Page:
Okay, in the 8 months since I started investing in LC, and learned a few expensive lessons, I tightened up the criteria to narrow the selection of notes that I would invest in.  For the past several months, usually a few make it past the filtering criteria.  I've never seen this same set of critera filter in dozens of notes before.  So, yes, if more notes are being poured in on the top, I should expect more to make it through. 

However, this is all very sudden.  The data geek in me is asking, why all of a sudden am I going from a handful of notes to just under 100 notes.  The data geek in me is wondering if this is in error, that the data we are being provided with and the filtering criteria is this accurate?  Is LC being flooded with a number of stolen identities?  Is this like the flood of notes a while back that were pulled back?  What is driving this huge increase in loans becoming available?

I know we don't know the answers, but when something changes significantly, it's time to question what changed?  I mean, I don't mind having a bigger selection, but what is driving so many notes becoming available all of a sudden? 

Investors - LC / Re: Lot of loans but not quality loans
« on: June 26, 2015, 09:49:02 AM »
I've been wondering about the quantity of notes lately.

I'm a very small investor in this, my account is just over $5k.  So I'm very picky and have my criteria set tightly.  There have been some days where I have 0 loans to pick from, but usually 2-5 loans are available, and maybe as many as 8, but only right after the routine release of new notes.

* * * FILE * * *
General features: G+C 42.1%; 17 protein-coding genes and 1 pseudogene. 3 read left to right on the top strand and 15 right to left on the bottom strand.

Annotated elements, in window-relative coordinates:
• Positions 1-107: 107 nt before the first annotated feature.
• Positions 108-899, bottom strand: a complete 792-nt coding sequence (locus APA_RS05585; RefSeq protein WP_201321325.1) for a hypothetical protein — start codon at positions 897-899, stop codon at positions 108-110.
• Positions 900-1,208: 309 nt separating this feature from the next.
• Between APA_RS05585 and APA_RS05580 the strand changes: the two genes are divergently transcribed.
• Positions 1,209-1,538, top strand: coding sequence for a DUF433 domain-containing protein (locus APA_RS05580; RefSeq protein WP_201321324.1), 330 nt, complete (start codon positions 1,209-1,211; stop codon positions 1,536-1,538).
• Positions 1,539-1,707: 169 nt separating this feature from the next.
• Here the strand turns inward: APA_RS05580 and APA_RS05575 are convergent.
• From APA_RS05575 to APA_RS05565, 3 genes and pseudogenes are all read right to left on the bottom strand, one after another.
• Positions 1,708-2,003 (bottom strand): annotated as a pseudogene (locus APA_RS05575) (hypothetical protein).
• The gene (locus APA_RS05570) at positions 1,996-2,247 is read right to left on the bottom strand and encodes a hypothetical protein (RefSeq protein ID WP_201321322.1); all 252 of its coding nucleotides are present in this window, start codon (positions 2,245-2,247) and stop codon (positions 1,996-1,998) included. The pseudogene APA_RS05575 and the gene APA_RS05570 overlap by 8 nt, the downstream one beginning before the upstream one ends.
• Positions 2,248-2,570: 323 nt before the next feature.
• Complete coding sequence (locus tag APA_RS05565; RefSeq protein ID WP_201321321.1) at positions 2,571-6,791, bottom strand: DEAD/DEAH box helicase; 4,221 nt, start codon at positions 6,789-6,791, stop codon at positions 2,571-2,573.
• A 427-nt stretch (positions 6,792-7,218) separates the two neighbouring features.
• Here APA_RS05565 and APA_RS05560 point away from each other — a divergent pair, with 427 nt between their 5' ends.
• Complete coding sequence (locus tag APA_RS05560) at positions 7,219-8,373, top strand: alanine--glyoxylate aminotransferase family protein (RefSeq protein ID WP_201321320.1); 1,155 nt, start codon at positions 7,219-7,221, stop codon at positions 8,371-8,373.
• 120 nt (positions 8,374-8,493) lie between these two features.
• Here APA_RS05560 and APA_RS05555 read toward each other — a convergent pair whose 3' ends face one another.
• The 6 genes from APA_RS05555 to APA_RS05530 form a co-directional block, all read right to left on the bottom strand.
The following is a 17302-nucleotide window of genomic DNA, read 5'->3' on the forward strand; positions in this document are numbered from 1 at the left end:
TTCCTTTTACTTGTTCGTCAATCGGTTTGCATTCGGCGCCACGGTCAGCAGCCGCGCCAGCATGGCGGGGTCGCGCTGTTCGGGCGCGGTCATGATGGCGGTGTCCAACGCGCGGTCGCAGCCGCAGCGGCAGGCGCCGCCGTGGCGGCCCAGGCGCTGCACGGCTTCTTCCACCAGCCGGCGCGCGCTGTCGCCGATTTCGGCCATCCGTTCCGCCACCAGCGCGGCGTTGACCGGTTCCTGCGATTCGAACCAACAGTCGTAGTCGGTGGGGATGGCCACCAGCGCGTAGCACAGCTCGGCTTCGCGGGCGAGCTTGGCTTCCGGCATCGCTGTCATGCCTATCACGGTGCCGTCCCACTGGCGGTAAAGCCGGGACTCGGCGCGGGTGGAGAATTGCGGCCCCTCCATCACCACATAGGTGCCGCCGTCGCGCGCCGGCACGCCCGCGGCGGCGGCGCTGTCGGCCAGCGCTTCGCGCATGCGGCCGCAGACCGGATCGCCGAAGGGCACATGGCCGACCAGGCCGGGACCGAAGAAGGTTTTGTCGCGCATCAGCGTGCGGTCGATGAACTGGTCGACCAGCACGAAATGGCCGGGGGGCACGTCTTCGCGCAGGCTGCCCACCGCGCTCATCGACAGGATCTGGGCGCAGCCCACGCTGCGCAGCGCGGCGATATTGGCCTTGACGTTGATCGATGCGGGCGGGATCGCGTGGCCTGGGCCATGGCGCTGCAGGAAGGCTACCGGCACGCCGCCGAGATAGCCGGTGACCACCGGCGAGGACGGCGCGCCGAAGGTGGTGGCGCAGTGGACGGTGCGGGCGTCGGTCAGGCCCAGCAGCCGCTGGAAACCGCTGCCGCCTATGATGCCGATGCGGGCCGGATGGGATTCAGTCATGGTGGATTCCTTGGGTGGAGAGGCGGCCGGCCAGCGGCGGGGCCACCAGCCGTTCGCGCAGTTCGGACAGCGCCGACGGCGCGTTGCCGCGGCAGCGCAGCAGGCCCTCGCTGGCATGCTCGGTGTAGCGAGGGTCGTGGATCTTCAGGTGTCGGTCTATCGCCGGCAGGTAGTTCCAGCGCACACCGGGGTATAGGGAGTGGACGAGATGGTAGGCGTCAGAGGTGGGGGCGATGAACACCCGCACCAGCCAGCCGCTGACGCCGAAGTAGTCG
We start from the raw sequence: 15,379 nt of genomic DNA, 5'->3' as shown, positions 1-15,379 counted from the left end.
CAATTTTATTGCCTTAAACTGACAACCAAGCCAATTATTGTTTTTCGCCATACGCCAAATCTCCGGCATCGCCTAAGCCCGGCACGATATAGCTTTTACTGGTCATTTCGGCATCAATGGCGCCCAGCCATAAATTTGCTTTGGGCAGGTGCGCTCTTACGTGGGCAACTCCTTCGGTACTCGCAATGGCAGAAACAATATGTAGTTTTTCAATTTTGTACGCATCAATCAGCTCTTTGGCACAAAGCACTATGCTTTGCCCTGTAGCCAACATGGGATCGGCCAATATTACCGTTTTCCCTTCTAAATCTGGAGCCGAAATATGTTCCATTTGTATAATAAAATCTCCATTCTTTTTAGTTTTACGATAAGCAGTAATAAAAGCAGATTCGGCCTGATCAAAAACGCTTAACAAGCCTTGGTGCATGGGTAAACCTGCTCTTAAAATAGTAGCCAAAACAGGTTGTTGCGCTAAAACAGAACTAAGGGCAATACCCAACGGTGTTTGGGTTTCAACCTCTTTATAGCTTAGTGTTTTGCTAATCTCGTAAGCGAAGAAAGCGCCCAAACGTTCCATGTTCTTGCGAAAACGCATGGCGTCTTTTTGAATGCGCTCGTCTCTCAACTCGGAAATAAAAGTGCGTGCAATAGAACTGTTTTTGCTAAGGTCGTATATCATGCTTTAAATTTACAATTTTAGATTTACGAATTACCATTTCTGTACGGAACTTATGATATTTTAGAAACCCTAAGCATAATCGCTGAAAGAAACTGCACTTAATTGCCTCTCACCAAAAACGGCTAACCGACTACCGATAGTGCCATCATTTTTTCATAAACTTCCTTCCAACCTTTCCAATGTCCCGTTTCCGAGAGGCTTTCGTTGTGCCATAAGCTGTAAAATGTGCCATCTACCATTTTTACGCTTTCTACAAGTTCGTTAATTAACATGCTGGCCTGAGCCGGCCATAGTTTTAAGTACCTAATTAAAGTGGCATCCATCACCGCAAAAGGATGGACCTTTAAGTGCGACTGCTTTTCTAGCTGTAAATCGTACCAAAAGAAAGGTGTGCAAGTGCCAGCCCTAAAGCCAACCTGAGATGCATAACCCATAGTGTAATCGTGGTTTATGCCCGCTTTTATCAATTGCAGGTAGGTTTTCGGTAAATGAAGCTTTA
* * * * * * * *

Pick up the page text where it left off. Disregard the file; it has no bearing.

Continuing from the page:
However, the past few days there've been a ton of new notes to pick from.  Using the same filtering criteria, and removing the "notes already invested in" selection, there are now 89 notes that "meet" the same criteria that usually generate only a handful of notes.

I do recall there was a problem a while ago where notes were accidentally issued to the fractional market and LC pulled them back a few weeks later, I hope that this same mistake wasn't made again.

Also, when I run a 2nd filter, with slight different criteria, but if the loan is approved, usually there are even fewer notes available, usually 0, but occasionaly 1 or 2.  Now there are 42 notes, and they are "approved". 

Investors - LC / Charge off or sell off?
« on: February 24, 2015, 02:36:02 PM »
Hi Folks,

I'm a relatively new investor in P2P lending.  So, while I have tried to research this question, I can't seem to find any good info on what the advantages and disadvantages are of retaining a note bound to be charged off as compared to selling the note on folio for a deep discount and taking the loss that way.  About all I can find says, if you sell it off you won't have to worry about future recoveries and can take the whole loss against your gains that year.  My account is not an IRA so there are tax implications. 

Any good links or advice that you've run into on the pros/cons of either?

At the moment, I've one note that "straight rolled" from issue to now 90+ days delinquent, and the borrower's credit score is dropping like a rock.  I've another note that recently went into Chapter 13, so there's nothing I can do about that one.  And a few others just rolled into the 30+ days bucket. 

I am diversified with $25/note investments, with a few exceptions from folio purchases, so these bad apples are not spoiling the whole bunch.  Just trying to figure out what the lessor of two evils are at this point, either way it's a stinky diaper. 

Thanks in advance!

Investors - LC / Re: Longest credit history ?
« on: January 28, 2015, 06:08:13 PM »
I would say no because here a slightly longer one:

However, the borrower for this loan is no longer on the green side of the grass.